The Daily Herald from Arlington Heights, Illinois on March 9, 2008 · Page 150
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The Daily Herald from Arlington Heights, Illinois · Page 150

Arlington Heights, Illinois
Issue Date:
Sunday, March 9, 2008
Page 150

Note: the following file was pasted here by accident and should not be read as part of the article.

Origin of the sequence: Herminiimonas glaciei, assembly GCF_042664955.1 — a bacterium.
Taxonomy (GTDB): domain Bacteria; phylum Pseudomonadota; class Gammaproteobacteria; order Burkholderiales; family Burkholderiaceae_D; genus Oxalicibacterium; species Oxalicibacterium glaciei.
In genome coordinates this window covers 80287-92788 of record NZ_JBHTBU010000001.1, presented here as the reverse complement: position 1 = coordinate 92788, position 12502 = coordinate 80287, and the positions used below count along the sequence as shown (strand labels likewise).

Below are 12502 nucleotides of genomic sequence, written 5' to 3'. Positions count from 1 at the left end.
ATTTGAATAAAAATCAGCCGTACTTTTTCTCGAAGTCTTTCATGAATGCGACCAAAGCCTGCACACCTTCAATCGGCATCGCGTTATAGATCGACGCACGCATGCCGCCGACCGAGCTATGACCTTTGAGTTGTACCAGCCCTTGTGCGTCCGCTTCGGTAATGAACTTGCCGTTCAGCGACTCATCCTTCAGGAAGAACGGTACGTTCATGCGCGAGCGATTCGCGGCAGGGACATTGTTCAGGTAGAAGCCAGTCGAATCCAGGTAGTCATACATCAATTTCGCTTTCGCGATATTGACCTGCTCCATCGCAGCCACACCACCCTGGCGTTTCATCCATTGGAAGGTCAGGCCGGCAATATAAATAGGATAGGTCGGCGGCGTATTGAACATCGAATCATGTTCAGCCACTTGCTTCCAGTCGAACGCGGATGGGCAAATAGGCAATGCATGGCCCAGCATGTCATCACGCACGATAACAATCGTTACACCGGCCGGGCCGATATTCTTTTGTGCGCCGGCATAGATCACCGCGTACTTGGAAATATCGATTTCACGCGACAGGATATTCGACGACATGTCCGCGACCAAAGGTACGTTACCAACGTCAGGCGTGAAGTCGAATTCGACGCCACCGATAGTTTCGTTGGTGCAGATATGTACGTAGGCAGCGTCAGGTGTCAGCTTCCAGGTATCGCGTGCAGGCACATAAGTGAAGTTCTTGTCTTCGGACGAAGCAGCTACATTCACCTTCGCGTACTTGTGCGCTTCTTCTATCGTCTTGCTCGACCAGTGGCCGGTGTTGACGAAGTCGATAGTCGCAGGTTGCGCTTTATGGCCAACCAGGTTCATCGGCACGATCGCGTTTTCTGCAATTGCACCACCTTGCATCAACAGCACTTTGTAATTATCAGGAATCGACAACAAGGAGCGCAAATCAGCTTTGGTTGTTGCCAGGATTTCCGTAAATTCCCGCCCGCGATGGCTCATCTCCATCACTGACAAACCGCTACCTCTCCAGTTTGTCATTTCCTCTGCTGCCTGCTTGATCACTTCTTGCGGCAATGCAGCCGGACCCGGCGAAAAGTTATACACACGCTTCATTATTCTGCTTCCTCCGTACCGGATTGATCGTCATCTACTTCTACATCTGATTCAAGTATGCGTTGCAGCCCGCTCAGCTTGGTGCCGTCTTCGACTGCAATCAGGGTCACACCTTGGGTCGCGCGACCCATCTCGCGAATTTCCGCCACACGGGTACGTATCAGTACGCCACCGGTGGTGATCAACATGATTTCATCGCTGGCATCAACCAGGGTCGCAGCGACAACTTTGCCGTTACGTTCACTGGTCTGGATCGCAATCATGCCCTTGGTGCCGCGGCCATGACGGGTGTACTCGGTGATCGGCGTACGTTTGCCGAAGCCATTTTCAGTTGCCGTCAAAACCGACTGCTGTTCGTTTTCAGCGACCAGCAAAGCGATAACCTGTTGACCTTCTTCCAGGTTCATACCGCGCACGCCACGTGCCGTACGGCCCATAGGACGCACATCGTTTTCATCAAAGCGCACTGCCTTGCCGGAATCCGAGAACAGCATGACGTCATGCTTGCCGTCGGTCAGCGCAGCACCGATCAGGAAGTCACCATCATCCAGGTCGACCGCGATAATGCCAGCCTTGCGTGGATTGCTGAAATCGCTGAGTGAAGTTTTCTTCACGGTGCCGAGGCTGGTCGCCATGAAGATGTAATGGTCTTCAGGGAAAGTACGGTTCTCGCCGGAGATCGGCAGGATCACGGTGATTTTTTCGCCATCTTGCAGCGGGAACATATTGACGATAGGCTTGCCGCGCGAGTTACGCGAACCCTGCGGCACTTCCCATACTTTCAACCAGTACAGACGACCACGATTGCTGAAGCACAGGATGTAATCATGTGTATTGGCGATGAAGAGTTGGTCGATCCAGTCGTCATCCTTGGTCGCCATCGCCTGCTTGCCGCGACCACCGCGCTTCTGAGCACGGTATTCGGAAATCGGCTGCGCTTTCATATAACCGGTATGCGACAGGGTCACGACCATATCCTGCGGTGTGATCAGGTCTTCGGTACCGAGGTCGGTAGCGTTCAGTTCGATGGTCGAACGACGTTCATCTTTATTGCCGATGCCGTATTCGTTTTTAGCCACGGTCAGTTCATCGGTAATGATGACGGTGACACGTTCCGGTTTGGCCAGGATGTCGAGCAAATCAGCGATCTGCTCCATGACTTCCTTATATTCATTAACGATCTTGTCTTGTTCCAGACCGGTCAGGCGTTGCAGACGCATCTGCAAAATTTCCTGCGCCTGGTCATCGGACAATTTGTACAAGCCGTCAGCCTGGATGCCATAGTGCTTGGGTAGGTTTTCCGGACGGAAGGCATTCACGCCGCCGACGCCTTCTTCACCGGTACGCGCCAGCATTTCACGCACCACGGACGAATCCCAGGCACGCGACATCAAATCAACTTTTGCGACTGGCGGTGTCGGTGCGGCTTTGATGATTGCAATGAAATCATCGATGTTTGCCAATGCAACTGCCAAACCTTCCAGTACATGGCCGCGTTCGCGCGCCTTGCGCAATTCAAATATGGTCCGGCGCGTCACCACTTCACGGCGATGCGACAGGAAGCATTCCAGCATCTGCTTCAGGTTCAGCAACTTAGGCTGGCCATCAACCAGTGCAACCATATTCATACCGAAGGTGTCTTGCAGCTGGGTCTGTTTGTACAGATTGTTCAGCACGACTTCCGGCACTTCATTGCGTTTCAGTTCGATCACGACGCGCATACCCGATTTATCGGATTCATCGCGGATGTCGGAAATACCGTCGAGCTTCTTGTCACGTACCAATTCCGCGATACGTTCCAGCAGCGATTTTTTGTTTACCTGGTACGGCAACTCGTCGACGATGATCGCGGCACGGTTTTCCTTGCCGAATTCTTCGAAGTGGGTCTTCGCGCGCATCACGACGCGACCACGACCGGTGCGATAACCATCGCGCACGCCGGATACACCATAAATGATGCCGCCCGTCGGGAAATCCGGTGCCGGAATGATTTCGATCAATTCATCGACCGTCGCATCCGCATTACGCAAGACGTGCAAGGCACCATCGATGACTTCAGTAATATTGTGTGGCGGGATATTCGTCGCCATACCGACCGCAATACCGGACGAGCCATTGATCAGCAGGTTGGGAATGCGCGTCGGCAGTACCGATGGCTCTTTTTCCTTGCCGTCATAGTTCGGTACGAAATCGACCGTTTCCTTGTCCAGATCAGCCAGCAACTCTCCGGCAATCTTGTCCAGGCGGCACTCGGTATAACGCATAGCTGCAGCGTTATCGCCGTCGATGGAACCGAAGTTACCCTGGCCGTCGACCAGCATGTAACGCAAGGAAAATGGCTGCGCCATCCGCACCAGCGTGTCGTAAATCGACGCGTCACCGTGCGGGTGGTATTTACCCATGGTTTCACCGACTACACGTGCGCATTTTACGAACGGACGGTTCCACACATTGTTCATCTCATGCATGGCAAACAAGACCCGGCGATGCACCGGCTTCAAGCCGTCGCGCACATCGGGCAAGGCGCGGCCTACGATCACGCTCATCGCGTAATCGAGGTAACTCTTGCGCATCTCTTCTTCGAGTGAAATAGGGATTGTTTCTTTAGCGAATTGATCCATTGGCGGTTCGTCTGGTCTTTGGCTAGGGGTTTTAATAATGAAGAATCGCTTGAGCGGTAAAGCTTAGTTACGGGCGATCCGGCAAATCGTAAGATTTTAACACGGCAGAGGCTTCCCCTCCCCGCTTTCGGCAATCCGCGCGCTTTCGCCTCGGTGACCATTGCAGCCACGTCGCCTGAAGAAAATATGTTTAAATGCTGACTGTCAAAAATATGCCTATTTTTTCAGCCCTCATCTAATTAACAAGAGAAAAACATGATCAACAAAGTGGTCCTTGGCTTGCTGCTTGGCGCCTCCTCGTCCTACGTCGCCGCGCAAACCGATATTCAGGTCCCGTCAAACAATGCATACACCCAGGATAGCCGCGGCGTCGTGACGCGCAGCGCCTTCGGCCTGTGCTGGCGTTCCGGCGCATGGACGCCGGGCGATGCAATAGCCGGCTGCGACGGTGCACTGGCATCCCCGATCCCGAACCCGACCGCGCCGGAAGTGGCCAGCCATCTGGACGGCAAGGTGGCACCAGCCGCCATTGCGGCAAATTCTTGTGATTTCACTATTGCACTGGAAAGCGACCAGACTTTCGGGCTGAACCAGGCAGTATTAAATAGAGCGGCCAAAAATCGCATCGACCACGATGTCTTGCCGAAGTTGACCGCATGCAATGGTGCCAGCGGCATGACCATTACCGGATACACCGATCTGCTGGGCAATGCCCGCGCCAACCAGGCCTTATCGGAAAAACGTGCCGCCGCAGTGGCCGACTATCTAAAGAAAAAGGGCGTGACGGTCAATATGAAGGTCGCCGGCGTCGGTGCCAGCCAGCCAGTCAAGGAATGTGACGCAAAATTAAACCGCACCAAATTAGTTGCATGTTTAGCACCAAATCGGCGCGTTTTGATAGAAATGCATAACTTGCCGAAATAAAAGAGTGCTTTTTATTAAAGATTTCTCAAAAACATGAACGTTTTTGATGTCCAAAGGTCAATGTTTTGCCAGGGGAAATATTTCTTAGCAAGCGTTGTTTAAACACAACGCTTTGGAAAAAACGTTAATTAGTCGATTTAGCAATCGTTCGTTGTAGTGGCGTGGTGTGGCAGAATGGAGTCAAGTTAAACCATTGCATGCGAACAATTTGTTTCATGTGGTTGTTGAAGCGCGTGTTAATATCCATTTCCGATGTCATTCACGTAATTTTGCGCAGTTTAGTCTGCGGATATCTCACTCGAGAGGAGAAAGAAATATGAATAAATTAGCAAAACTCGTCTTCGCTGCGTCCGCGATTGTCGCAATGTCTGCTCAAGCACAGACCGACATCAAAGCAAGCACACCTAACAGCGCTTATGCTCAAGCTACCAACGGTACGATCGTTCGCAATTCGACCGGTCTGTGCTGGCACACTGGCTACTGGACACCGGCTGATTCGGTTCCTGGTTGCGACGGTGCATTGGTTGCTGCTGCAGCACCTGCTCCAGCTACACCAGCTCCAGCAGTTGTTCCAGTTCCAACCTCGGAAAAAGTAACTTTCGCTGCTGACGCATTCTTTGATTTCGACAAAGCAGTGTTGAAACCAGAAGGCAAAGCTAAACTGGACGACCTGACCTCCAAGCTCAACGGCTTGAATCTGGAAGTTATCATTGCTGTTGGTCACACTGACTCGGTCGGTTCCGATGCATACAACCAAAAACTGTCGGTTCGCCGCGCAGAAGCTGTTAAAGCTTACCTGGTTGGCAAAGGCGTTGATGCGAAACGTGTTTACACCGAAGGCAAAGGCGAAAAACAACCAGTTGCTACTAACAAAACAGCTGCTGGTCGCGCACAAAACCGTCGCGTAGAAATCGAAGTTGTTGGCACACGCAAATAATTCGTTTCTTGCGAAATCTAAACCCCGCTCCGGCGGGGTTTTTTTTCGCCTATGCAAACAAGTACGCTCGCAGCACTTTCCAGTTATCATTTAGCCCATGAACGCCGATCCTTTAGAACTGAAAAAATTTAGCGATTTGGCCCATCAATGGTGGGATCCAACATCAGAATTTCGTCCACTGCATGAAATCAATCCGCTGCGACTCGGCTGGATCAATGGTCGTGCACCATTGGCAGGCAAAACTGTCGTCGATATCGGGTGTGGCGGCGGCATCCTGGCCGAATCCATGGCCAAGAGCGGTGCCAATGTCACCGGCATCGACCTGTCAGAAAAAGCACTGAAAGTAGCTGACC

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PAGE 2 SECTION 5 DAILY HERALD SUNDAY, MARCH 9, 2008 F1 The briefs Join Belle, Beast at Elgin play today Students of Christian Youth Theater-Kane County end their production of Disney's "Beauty and the Beast" at 2 p.m. today at the Hemmens Cultural Center, 45 Symphony Way, Elgin. Free parking is available. A bookworm by nature, the lovely young Belle dreams of adventure and loathes her ordinary life. When her father disappears, she stumbles into an enchanted castle filled with talking objects, magic spells and a hideous Beast. Surrendering her freedom, she learns that love is found in the strangest places, home is where the heart is, and appearances aren't always as they seem. For tickets, call (847) 516-2298 or visit Tickets are $10 to $14. Sign up today for women's expo The Elgin Area Women's Connection invites you to attend their Women's Expo and luncheon meeting from 11:30 a.m. to 1:30 p.m. Wednesday at the Villa Olivia Country Club, off Route 20, Bartlett. The expo features area women presenting their businesses — everything from exercise to clothing, from products for your home to beauty and nutrition. Enjoy lunch and hear speaker Becky McDonough, a busy mom working in the health care industry, tell her story, "Confessions of a Control Freak." Cost is $15 with complimentary child care available. For reservations and child care, call Ian at (630) 8372632 or Penni at (847) 524-5112 by Monday morning. Antique show wraps up today The semiannual Fox Valley Antique Show, produced by the Chicago Suburban Antiques Dealers Association, will wrap up today from 10 a.m. to 4 p.m. at the Kane County Fairgrounds, off Randall Road between Routes 38 and 64 in St. Charles. The spring show features 55 dealers from 14 states. In conjunction with the show's theme "Live Green, Buy Antiques," the first 200 patrons will receive a Canadian hemlock sampling to plant. Earth-friendly furnishings of every shape and size, having already served four or more generations, will be available to serve present and future generations. CSADA will feature its popular 5-Minute Antique School sessions on a variety of topics. Admission of $8. It benefits the Garfield Farm Museum, a nonprofit 1840s living historic farm and inn in nearby LaFox. For details, visit or call (815) 838-0606. South Elgin Parks and Recreation Spring Holiday Egg Hunt: The South Elgin Parks and Recreation Department will holdt its annual Spring Holiday Egg Hunt at noon March 22. The holiday wouldn't be the same without an old-fashioned egg hunt. Bring your baskets from home to fill up with eggs. The annual egg hunt will be held at Kenyon Woods, off Raymond Street in South Elgin. Parking is available at South Elgin High School. The event is geared toward children from infant to 12 years old. There will be designated hunting areas for different age groups. Bring your cameras for pictures with the Bunny, who will arrive at 10:30 a.m. Don't miss this free family event. They will be accepting donations to the local food pantry so bring your non-perishable food items to the event for a chance to win a spring gift basket. Also, enjoy a special Breakfast with the Bunny at 9 a.m. March 22. The Bunny will arrive in the North Activity Room at the municipal annex, 1 W. State St. Each child will visit and take pictures with the Bunny. Join them for breakfast including scrambled eggs, pancakes, bacon, sausage, coffee and juice. Each participant must purchase a ticket from village hall, 10 N. Water St. Registration per family of four is $20 for residents and $25 for non-residents. For details, call (847) 622-0003 or visit Peter Cottontail delivers goodies: The Easter Bunny will deliver a special basket to your house especially for you and stay for 10-15 minutes. Get your camera ready. Each basket will be filled with candy, goodies and a stuffed animal for $25. Be sure to leave your light on for the Bunny! Due to the mode of transportation, only South Elgin residents can participate. Baskets will be delivered from 4 to 7 p.m. March 19-20. Registration will remain open until time slots are filled, so register now. Spring break camps: South Elgin Parks and Recreation Department has a week of trips, games, movies and other various activities planned for spring break. Each day includes morning and afternoon care, if needed, at an additional cost. The camps are for kids in kindergarten to sixth grade. Each camp is dropped off and picked up in the east room at the municipal annex building, 1 W. State St. The camps are as follows: Pump It Up on March 24, 9 a.m. to 4 p.m., lunch included; Woodview Lanes on March 25, 9 a.m. to 4 p.m., lunch inclutied; Funway on March 26, 9 a.m. to 4 p.m., bring a lunch; Sugar Grove Family Fun Center on March 27, 9 a.m. to 4 p.m., bring a lunch; and Safari Land on March 28, 9 a.m. to 4 p.m., lunch included. Morning care is available from 7 to 9 a.m. for $5 per day and afternoon care is available from 4 to 6 p.m. for $6 per day. The registration deadline is March 17. There is a $20 late fee after that date. Fun Friday: Leave mom and dad at home and come join the fun and exciting Pajama Party. Participants wm partake in games and crafts related to the nights theme. Pick out your favorite and come join the fun. They will provide juice, snack and all of the entertainment. This program is for children, ages 3 to 10. This night out will be held from 6 to 10 p.m. March 21 in the East robm at the municipal annex, 1 W. State St. The cost is $15 for residents and $17 for non-residents. The registration deadline is Friday. School Days Off: if your kids have a day off, parks and recreation staff can entertain them. Each day includes morning and afternoon care, if needed, at an additional cost. The next program will be from 9 a.m. to 4 p.m. March 21. The children will be going to Woodview Lanes and lunch is included. Drop off and pickup is in the East room at the municipal annex, 1 W. State St. The cost is $40 for residents and $45 for non-residents. The cost for a.m. care is $5 a day and p.m. care is $6 a day. There is a minimum number of children for this program. If the minimum is not met, it will be canceled. The registration deadline is Friday. DailyHerald Problems? Do you have problems with the delivery of your paper, or do you wish to change your subscription? For newspaper delivery problems, subscription changes or customer complaints, call the customer service department, (847) 608-2720. How to reach us Classified: (847) 608-2727 Main switchboard: (847) 608-2700 Birth announcements: Ardelle Chrastka, (847) 427-4494 Time out! listings: Jeff Pizek, (847) 427-4732 Newsroom staff Fox Valley Editor/Manager: Jim Baumann, (847) 608-2737 Fox Valley Assistant City Editor. News: Tim Shell, (847)^08-2723 Fox Valley Assistant City Editor, Neighbor: Bob MusinsKi, (847)931-57^0 Huntiey Neighbor editor: Susan Klovstad, (847) 608-2731 Algonquin, Lake in the Hills, Lenore Adkins (847) 608-2725 Elgin, South Elgin: Harry Hitzeman, ?847) 608-2728 I '< Renz Center offers gambling help Americans spend more on gambling than all other recreation combined. And while it's a fun diversion for many people, for some it can be a social, economic and psychological problem. In recognition of National Problem Gambling Awareness Week, today through March 15, Renz Addiction Counseling Center will offer free gambling assessment screenings from 11 a.m. to 1 p.m. and 4 to 6 p.m. Wednesday at Two American Way in Elgin. Problem gambling symptoms are not always easily recognizable. Signs of problem gambling include: • Gambling to calm nerves, forget worries or reduce depression • Talking/thinking about, or planning to gamble and not doing other activities • Lying about gambling habits • Gambling alone or gambling more often • Getting into arguments about gambling • Going without basic needs in order to gamble • Needing to gamble more and more money in order to get the desired effect • Experiencing health problems related to gambling like anxiety and depression • Having financial problems caused by gambling "Many times people associate problem gambling with wealthy, middle-aged individuals," said Jerry Skogmo, Renz Center executive director. "When, in fact, problem gambling is linked with all income levels and from people of all ages, including teens and retired seniors. Cards, raffle tickets, dice and board games, bingo, lottery and casinos are some of the more accessible and common types of gambling, and sometimes the most habitual." The Renz Center provides a continuum of care dedicated to the prevention, intervention and treatment of addictive behaviors related to alcohol, drugs and gambling. Services range from prevention programs for youth in the schools to outpatient treatment programs for adolescents and adults. Offices are in Elgin, St. Charles and Streamwood. To find out more about Renz Center's programs, call (847) 742-3545 or visit Junior League of Kane and DuPage Counties Inc. Elgin Children's Chorus performs today The Elgin Children's Chorus will hold its "Perfect Pitch" concert at 3 p.m. today at the Elgin Community College's Visual and Performing Arts Center, 1700 Spartan Drive in Elgin. This concert will feature Anne Kasprzak, a conductor with the Young Naperville Singers and soloist throughout the Chicago area, as guest conductor of the Concert and Chamber choirs. The Concert Choir, under the direction of Kasprzak, will perform "Zion's Walls" by Aaron Copland; "How Can I Keep from Singing" by the Rev. Robert Lowry, arranged by Robert Hugh; "Festival Sancrus" by John Leavitt; "For Good" from "Wicked," by Stephen Schwarz; and "O Music," by David Brunner, with lyrics by Kahlil Gibran. Chloe Boelter will accompany on the cello. Kasprzak will lead the Chamber Choir in performing "Psalm .100" by Rene Clausen; "Come, Ye Sons of Art" by Henry Purcell; and "Prayer of St. Francis of Assist" by David Childs, with lyrics by St. Francis of Assisi. Mary Roloff will accompany on the flute. Under the direction of Elizabeth Ellis, the Intermezzo Choir will perform "J'entends le Moulin (I Hear the Windmill)" a French Canadian folk song arranged by Emily Crocker; "The Duel" by Cristi Gary Miller; "It Don't Mean A Thing (If It Ain't Got That Swing)" by Duke Ellington; and "The Sandman" by Johannes Brahms. Lisa Bettcher will direct the Treble Choir as they perform "Climbin 1 Up the Mountain," a traditional spiritual, by Linda Spevacek; "The Silence and the Song" by Mark Patterson; and "Music in You" by Joseph M. Martin, with lyrics by J. Paul Williams. Ticket prices are $12 for adults, $10 for seniors and $8 for students. For tickets, call the ECC box office at (847) 622-0300; online at; or stop in at the ticket office, 1700 Spartan Drive in Elgin. The box office hours are from noon to 7 p.m. Monday through Thursday, noon to 5 p.m. Friday and Saturday, and 90 minutes prior to each performance. The Elgin Children's Chorus is an in-residence ensemble at the Elgin Community College Arts Center. Funding for the Elgin Children's Chorus is provided in part through the City of Elgin's Cultural Arts Commission and the Illinois Arts Council, a state agency, Target, EFS Foundation, Grand Victoria Foundation, Palmer Foundation, and Elgin Community College. In keeping with its mission of promoting voluntarism and developing the potential of women, the Junior League of Kane and DuPage Counties Inc. recently announced that, once again, it is making scholarships available to local, college-bound, female high school students who have demonstrated an outstanding commitment to voluntarism. Applications are now available online at and are being accepted through March 17. Each year, the league awards at least two $1,000 scholarships to the most deserving applicants. To qualify, entrants must be female, college-bound high school seniors and reside in Kane, DuPage, Kendall or Will counties. In addition to completing the application form, interested candidates must prepare a 200-word essay describing their volunteer experiences and how these activities have benefited diem and their communities. Additionally, each applicant must show proof of acceptance to an established, accredited college or university, and also submit a letter of recommendation from an academic adviser, counselor, teacher, employer or volunteer organization supervisor. "There are so many wonderful things being done by young people who have committed themselves to giving something back to their communities," said President Mandie Cummins. "We are pleased to recognize these young volunteers and to support them in their continuing education." For details about the scholarships, visit or call (630) 653-5989. Herbie's Friends More than one million children will lose a parent before age 15. Whether resulting from the death of a parent or other loved one, unresolved grief can show up later in life as negative anti-social behaviors. To help address childhood bereavement, Fox Valley Volunteer Hospice announced the spring schedule for Herbie's Friends, a grief support group for children, teens and their families. This eight-week program meets once a week and allows families to enjoy a meal together before meeting in age-appropriate groups. Children and teens ages 4 to Kids: Slogan makes news junkies cool 18 are given a safe environment to share their thoughts, feelings and stories through art, drama, journaling and music while parents and caregivers meet separately. This fall, Fox Valley Volunteer Hospice will host the program from 6 to 8 p.m. Tuesdays, Tuesday to May 6, at Highland Avenue Church of the Brethren, 783 Highland Ave., Elgin. Led by Fox Valley Volunteer Hospice and Provena Hospice, Herbie's Friends is available to the community for free, although registration is required. For details or to register, call Dawn Zappitelli at (630) 232-2233, ext. 225. Continued from Rige 1 interviewed a local soldier about life in the Army, cautioned readers about the dangers of, and explained the reasoning behind canceled shows on the Disney Channel. The upcoming issue will include movie reviews, kids' reactions to the "Hannah Montana" flick, and an interview with Jason Earles, one of the stars of "Hannah Montana." The idea behind the newspaper and its accompanying media products is helping kids communicate responsibly, Anderson said. "It's getting them confident enough to say, 'If 1 can talk about it, I can write about it,'" said Anderson, herself a former TV reporter arid producer. And the "Got a big mouth?" slogan makes it cool to be a child news junkie. Indeed, some of the kids say they didn't even like to write before they joined the paper. Delaney Stanton, 10, of Lake in the Hills, said writing was something she had come to dread in school. But ever since she joined the newspaper last year, she simply can't get enough of it. She even volunteered to write stories for the paper's Web site between issues. The best part about writing KV Chronicles connections Want to catch up on the latest kids' news? Click on the following links. • kvchronicles • If you want to sign your kids up for KV Chronicles, visit or call the village's parks and recreation department at (847) 960-7460. You can also send an e-mail to or for KV Chronicles, Delaney says, is that she gets to cover things that matter most to her, Most recently, she spent time backstage at the Allstate Arena in Rosemont, interviewing Joshua Uster of Disney's "High School Musical: The Ice Tour." She's also one of the paper's cartoonists. "It's about anything you want it to be about," she said. For the older kids who stick with the program, there are leadership positions available. For example, Michael Geheren, 12, of Huntiey, has been with the paper since it started in 2006 and now serves as its senior reporter, and occasionally as managing editor. He's also in charge of KV Chronicles'Web content. Michael's talent hasn't gone unnoticed. Publisher Scholastic Inc. has tapped him to become a member of its kids' press corps. As part of his duties, he'll tail the presidential candidates and follow athletes in the Olympics this summer. "After joining KV, I realized that journalism is the thing I want to do," Michael said. Now that the stories are in, Anderson and her sister, Ann Knipp of Huntiey, will spend the next few weeks laying out the pages. The paper is expected to hit the streets in mid- to late March, Anderson said. The last class of the winter session was held a few weeks ago, and the room was abuzz with activity while the kids put finished their stories and drew prizes for a raffle. Each child also received a chocolate bar covered in a wrapper that showed photos of all of them in the program, and some of the highlights of this season. Delaney, for example, was pictured with a smiling Joshua Uster. "I'm saving it forever," she said, of the wrapper. "But I'm eating this," Delaney added — about the chocolate, of course. Births Condell Medical Center • Nataly Naima Cordoso, Feb. 20 to Marisol Maldonado and Jose M. Cardoso, Round Lake Beach. Grandparents: Irma and Catarino Cardoso, McHenry; Maricela Hernandez. Delnor-Communtty • Charles Dean Wende and Elizabeth Mae Wende, Feb. 15 to Traci Ruzicka-Wende and Joseph Wende, Batavia. Brother and sister of James. Grandparents: Cynthia and Gerald Ruzicka, Warrenville; Dianna and Hollis Wende, Wheaton. Elgin Community College Registration for spring credit classes, which begin this week, is under way now at Elgin Community College and continues until the start of those classes. Classes are eight-weeks long. Registration will continue until the start of those classes. The eight-week classes provide more flexibility for those who wish to take classes, but are unable to attend a full 16- week session. New and continuing ECC students with an ECC identification number can register online at register. Those who prefer to register in person may do so at the Registration Center at the main campus located in Room 165 on the first floor of the Student Resource Center, 1700 Spartan Drive, Elgin. The Registration Center is open from 8 a.m. to 7 p.m. Mondays to Thursdays and 8 a.m. to 4 p.m. Fridays. To get the best selection of courses and times, early regis- tration is advised. Continuing students may register for any course as long as its prerequisites and/or placement procedures are met and space for effective instruction is available. Students will be expected to provide proof of having met course prerequisites, if documentation is not already on file with the ECC Records Office. Students with outstanding financial obligations to the college may not be able to register until all bills are set- ded. Students attending college for the first time are encouraged to meet with a counselor to discuss course selection. For an appointment, call the ECC Counseling Office at (847) 214-7390. To complete die enrollment process and avoid being dropped from classes, arrangements for payment must be made no later than the next calendar day by 7 p.m. y